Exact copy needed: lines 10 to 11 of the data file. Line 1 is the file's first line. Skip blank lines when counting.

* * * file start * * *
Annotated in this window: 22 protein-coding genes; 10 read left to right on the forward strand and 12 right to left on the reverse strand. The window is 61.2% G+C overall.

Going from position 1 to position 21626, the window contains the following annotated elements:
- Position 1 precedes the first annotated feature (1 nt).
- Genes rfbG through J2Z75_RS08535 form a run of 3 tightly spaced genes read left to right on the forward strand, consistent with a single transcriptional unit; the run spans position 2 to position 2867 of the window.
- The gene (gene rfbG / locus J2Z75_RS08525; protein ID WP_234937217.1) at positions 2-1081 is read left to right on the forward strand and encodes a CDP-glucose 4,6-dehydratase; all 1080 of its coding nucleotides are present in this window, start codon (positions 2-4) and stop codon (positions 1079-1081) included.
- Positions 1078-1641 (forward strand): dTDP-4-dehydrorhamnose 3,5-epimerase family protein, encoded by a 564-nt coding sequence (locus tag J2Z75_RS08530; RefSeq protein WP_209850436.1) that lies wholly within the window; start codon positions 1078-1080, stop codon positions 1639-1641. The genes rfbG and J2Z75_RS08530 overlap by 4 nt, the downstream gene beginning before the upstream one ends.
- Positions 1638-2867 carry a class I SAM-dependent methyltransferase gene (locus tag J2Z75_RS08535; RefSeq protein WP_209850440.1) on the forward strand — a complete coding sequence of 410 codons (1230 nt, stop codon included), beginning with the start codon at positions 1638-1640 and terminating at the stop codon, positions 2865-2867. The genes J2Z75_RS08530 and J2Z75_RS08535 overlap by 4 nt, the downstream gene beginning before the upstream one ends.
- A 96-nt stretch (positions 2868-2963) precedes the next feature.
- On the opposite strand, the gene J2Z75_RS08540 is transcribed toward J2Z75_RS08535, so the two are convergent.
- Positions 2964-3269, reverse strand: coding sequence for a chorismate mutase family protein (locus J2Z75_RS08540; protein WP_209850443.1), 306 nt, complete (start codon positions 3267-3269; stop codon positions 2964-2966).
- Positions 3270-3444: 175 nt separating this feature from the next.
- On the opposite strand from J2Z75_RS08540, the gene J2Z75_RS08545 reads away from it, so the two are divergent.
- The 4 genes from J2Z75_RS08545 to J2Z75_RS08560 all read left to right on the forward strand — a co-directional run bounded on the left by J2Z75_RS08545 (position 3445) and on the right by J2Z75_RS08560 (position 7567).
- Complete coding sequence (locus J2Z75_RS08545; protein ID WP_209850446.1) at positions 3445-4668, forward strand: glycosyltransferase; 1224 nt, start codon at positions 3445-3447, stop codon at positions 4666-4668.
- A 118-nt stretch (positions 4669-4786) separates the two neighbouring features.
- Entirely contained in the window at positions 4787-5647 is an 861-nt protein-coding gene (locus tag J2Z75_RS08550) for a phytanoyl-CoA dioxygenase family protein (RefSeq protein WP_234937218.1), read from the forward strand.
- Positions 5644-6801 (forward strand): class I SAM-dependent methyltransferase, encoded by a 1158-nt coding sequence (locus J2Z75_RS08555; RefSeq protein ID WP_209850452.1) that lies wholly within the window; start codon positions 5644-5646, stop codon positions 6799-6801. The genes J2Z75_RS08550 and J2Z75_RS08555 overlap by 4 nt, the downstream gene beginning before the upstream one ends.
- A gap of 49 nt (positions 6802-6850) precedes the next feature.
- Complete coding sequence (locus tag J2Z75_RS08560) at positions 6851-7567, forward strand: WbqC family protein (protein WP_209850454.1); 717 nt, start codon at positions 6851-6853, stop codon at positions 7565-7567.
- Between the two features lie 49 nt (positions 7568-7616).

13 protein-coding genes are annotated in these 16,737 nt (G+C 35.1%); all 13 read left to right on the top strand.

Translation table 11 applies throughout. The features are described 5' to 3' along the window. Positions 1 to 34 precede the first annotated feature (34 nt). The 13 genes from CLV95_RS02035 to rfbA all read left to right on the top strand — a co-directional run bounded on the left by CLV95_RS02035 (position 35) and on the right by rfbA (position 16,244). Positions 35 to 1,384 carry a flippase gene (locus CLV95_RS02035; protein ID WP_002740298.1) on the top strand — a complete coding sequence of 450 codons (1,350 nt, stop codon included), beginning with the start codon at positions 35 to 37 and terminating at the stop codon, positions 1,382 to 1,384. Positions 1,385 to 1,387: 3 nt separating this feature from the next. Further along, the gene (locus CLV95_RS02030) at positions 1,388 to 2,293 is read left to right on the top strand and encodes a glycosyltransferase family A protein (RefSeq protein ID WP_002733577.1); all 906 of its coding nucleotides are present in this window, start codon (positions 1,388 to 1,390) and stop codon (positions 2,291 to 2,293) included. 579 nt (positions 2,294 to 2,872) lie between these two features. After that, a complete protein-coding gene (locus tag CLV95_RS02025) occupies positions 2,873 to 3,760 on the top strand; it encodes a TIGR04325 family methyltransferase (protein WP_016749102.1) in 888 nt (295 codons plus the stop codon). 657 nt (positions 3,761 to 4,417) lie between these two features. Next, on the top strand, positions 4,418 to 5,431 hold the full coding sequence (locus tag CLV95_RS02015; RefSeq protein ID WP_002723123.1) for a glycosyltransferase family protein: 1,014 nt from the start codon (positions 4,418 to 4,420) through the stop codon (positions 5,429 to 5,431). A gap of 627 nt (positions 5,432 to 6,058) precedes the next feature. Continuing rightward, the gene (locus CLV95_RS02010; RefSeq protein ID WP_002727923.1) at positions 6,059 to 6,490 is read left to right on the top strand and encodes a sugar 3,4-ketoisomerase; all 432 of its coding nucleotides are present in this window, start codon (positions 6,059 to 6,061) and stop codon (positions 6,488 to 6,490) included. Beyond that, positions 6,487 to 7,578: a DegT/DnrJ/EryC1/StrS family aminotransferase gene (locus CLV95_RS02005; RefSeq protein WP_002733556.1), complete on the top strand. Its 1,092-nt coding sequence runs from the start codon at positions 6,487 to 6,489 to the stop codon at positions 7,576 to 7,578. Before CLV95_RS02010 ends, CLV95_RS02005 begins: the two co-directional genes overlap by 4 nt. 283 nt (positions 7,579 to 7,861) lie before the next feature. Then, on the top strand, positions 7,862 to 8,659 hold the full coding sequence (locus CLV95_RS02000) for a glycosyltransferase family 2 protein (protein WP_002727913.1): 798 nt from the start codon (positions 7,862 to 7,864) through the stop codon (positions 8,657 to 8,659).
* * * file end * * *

- Positions 2964-3269, reverse strand: coding sequence for a chorismate mutase family protein (locus J2Z75_RS08540; protein WP_209850443.1), 306 nt, complete (start codon positions 3267-3269; stop codon positions 2964-2966).
- Positions 3270-3444: 175 nt separating this feature from the next.